A plan to raze the former Bakers Square restaurant in Libertyville for a proposed convenience store and gas station has been dropped.
But village officials say there's continuing interest in the property and they expect another plan will be forthcoming.
Real estate development firm GW Properties of Chicago had been seeking village approvals to demolish the building at 1195 S. Milwaukee Ave. to make way for a 7-Eleven convenience store and gas station.
The request was to have been heard Monday at a public hearing of the village's zoning board but was withdrawn.
In a letter to the village two weeks ago, GW Vice President Jon Silverberg said the project was terminated by the proposed tenant.
"The sad reality of these unpredictable times is that commercial space users are scaling back their plans for expansion," Silverberg wrote.
"As a result we are now forced to unwind our development project and withdraw our application."
Plans for the 1.34-acre site had called for a 5,300-square-foot, 24-hour convenience store and an accompanying gas station.
The building, just south of the Greentree Plaza strip center, was built in 1981 and occupied by Poppin' Fresh Pies. Within two years, it was renamed Bakers Square and operated until this past January, when the company filed for voluntary Chapter 11 reorganization.
In a description of the proposal submitted to the village, GW described the site as poorly maintained and underutilized and said redevelopment would create jobs and increase tax revenue.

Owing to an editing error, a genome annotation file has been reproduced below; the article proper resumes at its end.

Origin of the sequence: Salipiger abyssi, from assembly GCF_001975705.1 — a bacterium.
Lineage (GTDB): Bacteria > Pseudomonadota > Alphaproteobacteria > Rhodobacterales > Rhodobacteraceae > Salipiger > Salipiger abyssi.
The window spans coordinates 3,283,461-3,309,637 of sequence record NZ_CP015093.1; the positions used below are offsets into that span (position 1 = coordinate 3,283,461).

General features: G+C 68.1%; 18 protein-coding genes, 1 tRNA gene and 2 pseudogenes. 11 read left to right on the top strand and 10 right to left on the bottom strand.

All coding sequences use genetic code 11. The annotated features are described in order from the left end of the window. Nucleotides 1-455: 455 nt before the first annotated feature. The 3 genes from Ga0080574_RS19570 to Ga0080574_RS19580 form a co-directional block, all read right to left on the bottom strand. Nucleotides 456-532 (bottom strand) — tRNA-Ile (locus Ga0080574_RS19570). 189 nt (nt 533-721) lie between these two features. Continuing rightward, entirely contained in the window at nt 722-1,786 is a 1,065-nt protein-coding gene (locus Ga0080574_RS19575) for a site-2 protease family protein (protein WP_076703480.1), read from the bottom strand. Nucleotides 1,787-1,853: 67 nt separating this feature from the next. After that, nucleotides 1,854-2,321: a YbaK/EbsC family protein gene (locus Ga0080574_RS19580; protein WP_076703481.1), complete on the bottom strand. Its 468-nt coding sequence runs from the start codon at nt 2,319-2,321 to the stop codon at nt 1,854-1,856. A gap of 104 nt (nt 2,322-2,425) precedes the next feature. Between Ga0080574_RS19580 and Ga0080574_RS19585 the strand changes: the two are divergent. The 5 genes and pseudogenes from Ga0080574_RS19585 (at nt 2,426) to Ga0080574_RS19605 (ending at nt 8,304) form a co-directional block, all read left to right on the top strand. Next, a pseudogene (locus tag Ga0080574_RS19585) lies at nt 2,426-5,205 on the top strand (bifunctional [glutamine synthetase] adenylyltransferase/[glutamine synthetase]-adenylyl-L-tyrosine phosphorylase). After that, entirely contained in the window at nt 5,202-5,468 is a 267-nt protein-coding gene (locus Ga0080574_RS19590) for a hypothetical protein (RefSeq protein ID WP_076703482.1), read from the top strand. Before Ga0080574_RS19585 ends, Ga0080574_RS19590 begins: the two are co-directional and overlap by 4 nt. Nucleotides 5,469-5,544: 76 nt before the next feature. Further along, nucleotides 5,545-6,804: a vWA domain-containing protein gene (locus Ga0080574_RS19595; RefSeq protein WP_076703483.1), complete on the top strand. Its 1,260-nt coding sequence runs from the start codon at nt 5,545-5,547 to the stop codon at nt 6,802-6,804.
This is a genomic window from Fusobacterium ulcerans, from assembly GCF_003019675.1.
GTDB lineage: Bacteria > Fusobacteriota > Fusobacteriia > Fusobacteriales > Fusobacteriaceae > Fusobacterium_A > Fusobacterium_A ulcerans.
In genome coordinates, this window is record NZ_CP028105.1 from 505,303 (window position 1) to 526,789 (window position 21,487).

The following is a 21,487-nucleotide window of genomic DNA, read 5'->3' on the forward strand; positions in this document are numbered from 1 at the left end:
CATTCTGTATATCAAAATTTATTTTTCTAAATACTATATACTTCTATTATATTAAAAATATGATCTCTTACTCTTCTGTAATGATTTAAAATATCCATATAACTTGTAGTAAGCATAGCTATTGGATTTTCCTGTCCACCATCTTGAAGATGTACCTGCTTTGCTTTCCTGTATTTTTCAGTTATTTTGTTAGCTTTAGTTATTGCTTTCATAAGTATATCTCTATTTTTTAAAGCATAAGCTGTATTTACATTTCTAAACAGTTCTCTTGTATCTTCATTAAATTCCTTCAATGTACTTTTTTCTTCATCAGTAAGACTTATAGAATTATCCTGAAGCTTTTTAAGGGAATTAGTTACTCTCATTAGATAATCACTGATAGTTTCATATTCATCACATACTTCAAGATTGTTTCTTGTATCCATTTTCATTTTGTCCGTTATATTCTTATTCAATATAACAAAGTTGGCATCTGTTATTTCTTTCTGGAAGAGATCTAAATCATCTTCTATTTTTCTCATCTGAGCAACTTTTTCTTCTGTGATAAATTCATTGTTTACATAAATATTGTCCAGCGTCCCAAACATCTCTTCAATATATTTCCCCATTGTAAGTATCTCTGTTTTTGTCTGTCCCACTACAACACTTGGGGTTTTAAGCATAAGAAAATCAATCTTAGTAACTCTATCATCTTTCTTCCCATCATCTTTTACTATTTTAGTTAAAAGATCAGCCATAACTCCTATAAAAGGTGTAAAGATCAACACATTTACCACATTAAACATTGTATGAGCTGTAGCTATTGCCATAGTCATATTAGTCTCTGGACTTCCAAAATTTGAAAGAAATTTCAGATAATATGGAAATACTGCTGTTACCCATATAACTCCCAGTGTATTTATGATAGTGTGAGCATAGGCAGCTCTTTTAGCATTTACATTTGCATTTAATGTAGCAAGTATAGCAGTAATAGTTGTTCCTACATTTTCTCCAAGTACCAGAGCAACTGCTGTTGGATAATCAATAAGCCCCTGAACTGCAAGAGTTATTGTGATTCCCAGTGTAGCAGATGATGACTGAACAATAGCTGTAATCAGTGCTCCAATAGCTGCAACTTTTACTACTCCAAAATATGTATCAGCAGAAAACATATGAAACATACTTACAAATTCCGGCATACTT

On Sept. 21, the plan was presented to the village's appearance review commission, which recommended approval of the exterior design elements.
After informing the zoning board the 7-Eleven plan had been dropped, Community Development Director John Spoden was asked about the future of the property.
"I suspect there will be something new (proposed) in the next couple of months for this property," Spoden said.
The property is prominently located, and a high volume of daily traffic on Milwaukee Avenue make it desirable for commercial development, village officials say.
"We've been getting constant calls since Bakers Square closed," said Heather Rowe, the village's economic development coordinator.
According to information submitted to the village, GW was the contract purchaser of the site. Silverberg declined to comment Wednesday.